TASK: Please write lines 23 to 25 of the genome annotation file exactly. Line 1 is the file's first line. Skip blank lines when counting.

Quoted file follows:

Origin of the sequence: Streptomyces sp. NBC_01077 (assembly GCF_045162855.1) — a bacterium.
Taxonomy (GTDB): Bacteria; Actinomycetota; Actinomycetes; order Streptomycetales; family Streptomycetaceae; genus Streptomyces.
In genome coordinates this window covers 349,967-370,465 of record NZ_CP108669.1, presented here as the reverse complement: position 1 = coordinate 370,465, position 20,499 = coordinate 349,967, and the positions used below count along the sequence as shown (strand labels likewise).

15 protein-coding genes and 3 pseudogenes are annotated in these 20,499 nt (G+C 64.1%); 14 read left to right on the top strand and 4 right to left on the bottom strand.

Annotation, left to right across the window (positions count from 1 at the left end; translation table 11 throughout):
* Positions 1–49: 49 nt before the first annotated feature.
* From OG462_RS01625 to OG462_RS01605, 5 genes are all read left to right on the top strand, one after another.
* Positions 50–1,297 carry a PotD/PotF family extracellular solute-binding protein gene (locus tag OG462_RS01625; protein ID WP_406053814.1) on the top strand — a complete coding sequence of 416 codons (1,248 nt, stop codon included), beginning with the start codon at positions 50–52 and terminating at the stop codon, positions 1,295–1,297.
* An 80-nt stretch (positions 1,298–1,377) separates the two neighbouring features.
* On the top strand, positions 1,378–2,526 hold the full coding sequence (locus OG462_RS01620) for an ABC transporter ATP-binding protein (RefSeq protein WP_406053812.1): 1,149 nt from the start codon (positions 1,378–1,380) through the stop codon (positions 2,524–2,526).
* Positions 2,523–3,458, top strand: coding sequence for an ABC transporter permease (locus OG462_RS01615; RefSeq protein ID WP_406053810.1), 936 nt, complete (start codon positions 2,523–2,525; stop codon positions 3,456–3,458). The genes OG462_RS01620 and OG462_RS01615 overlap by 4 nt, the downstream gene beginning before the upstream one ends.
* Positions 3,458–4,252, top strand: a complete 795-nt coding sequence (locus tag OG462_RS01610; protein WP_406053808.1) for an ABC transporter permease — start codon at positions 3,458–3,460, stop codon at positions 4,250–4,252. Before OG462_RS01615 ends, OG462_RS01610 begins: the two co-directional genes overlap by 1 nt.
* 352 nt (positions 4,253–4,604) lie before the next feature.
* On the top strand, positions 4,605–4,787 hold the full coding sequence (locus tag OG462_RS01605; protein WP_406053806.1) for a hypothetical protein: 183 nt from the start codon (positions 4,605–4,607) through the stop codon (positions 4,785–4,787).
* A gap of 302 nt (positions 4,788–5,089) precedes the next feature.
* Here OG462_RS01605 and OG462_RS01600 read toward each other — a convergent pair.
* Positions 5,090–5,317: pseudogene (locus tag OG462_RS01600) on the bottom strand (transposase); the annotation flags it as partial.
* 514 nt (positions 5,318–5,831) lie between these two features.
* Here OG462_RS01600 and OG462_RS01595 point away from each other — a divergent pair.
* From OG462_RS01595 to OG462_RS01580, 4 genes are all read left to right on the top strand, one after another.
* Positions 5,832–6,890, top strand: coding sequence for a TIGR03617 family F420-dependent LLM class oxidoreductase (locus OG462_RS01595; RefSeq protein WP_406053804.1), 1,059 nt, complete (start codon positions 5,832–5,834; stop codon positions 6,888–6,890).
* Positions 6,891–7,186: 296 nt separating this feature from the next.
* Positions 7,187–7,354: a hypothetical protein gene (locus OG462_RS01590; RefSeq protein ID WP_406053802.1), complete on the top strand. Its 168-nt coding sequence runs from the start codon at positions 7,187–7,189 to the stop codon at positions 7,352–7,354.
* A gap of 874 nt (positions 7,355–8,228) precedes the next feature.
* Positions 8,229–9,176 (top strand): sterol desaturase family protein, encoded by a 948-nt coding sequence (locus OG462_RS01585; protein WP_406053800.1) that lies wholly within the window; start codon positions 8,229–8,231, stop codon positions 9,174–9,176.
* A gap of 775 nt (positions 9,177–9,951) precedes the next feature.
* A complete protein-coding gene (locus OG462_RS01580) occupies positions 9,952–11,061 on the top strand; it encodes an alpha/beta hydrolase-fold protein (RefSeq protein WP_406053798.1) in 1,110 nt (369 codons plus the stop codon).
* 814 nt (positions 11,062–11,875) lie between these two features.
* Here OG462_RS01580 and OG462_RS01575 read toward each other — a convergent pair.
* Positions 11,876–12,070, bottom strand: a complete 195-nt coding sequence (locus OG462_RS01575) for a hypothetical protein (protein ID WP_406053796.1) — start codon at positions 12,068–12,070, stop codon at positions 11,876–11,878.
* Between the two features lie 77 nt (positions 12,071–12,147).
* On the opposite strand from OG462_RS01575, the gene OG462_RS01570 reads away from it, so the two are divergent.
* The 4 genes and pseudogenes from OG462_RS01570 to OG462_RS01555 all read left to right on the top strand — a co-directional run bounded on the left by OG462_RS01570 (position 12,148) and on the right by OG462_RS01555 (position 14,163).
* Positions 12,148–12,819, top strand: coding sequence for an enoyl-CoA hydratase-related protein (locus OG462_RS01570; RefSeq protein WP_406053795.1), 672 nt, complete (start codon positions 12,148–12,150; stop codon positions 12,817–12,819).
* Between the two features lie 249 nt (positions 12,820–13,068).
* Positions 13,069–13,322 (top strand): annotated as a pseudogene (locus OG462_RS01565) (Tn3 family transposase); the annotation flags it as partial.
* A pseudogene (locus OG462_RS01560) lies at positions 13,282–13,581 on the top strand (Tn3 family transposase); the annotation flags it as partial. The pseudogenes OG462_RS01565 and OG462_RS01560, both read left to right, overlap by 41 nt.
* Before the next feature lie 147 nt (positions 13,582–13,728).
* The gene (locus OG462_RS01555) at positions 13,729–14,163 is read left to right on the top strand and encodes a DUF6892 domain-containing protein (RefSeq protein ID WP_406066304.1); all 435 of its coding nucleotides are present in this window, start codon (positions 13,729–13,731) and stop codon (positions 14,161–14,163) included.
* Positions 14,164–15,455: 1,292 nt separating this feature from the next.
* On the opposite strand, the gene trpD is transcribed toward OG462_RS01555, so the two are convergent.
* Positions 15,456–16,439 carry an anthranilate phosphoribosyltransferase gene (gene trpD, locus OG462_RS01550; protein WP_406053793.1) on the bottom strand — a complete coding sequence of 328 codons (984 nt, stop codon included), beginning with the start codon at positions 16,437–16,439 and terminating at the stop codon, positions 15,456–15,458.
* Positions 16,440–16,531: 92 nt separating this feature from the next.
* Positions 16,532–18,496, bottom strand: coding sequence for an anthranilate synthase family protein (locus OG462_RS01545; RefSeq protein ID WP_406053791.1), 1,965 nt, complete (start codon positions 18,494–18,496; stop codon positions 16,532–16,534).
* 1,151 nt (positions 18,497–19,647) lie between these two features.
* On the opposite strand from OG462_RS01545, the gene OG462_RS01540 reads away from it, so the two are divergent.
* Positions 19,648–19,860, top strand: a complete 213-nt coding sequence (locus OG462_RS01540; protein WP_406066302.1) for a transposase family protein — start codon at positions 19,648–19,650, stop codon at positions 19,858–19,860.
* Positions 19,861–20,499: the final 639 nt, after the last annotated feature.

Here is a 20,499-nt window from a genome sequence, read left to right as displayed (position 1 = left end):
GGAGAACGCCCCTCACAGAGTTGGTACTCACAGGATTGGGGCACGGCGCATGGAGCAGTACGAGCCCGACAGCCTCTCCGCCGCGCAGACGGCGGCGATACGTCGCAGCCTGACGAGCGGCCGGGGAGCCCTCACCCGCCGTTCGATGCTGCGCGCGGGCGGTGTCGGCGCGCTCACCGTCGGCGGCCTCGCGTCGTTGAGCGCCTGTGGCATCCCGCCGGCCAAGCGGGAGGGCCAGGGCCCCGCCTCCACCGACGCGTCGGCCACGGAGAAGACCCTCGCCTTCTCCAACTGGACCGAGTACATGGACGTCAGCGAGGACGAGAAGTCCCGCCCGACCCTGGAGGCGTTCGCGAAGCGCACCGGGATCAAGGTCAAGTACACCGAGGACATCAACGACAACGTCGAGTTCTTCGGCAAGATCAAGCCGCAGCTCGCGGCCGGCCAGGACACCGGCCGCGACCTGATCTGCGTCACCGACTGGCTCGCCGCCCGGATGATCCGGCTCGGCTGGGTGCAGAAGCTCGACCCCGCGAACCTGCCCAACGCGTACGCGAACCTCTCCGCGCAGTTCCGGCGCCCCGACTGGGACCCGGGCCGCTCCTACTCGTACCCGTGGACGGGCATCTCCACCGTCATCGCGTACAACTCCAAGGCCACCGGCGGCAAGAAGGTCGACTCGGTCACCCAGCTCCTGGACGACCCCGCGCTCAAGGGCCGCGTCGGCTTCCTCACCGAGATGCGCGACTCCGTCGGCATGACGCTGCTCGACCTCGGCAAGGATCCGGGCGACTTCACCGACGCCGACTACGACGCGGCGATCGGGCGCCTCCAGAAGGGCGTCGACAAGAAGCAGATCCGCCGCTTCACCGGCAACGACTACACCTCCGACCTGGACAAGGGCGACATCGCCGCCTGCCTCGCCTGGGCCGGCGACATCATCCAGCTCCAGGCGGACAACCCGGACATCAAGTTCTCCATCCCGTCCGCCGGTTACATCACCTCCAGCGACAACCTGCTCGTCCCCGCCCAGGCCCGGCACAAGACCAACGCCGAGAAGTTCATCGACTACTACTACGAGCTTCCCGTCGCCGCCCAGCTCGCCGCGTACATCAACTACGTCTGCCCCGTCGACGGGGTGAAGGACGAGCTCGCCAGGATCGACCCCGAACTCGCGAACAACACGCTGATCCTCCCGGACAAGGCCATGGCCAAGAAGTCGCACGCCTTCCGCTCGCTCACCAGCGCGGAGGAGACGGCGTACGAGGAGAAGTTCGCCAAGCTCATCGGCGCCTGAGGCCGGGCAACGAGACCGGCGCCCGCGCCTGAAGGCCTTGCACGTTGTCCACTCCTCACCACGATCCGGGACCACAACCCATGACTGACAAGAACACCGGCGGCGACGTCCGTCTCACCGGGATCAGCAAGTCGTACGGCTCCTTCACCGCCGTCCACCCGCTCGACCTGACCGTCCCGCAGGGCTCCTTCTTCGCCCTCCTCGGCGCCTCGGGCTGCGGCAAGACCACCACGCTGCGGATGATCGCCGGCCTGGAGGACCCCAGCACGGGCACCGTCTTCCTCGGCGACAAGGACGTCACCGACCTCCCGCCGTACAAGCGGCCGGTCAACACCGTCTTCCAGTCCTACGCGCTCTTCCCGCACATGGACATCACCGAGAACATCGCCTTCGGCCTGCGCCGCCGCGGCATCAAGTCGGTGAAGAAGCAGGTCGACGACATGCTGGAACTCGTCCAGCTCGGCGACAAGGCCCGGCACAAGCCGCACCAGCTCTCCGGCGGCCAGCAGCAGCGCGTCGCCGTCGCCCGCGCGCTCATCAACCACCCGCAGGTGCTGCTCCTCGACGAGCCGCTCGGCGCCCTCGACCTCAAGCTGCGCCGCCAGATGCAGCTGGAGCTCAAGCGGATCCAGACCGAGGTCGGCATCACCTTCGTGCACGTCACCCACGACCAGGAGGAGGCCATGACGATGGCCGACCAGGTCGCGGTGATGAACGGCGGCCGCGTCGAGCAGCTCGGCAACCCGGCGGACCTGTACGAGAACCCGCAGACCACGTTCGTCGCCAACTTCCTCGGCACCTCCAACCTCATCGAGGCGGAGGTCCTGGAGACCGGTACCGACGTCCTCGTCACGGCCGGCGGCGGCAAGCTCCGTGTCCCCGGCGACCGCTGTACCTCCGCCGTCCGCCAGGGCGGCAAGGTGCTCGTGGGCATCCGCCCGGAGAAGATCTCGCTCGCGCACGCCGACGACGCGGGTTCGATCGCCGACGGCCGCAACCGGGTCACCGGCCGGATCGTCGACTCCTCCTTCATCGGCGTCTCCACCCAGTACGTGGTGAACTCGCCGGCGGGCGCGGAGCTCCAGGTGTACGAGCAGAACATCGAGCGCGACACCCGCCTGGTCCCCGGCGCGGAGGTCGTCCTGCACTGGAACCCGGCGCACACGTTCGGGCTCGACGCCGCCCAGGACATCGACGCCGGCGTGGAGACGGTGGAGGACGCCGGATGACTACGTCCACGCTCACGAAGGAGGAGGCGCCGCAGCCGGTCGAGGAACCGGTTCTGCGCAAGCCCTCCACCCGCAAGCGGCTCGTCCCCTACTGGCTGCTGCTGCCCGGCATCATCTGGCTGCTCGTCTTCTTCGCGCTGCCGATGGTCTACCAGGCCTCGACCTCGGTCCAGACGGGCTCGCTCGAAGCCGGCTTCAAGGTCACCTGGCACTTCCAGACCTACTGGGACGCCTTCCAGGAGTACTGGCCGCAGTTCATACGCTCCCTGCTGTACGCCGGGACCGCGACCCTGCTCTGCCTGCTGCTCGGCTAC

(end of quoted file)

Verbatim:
* Positions 7,187–7,354: a hypothetical protein gene (locus OG462_RS01590; RefSeq protein ID WP_406053802.1), complete on the top strand. Its 168-nt coding sequence runs from the start codon at positions 7,187–7,189 to the stop codon at positions 7,352–7,354.
* A gap of 874 nt (positions 7,355–8,228) precedes the next feature.
* Positions 8,229–9,176 (top strand): sterol desaturase family protein, encoded by a 948-nt coding sequence (locus OG462_RS01585; protein WP_406053800.1) that lies wholly within the window; start codon positions 8,229–8,231, stop codon positions 9,174–9,176.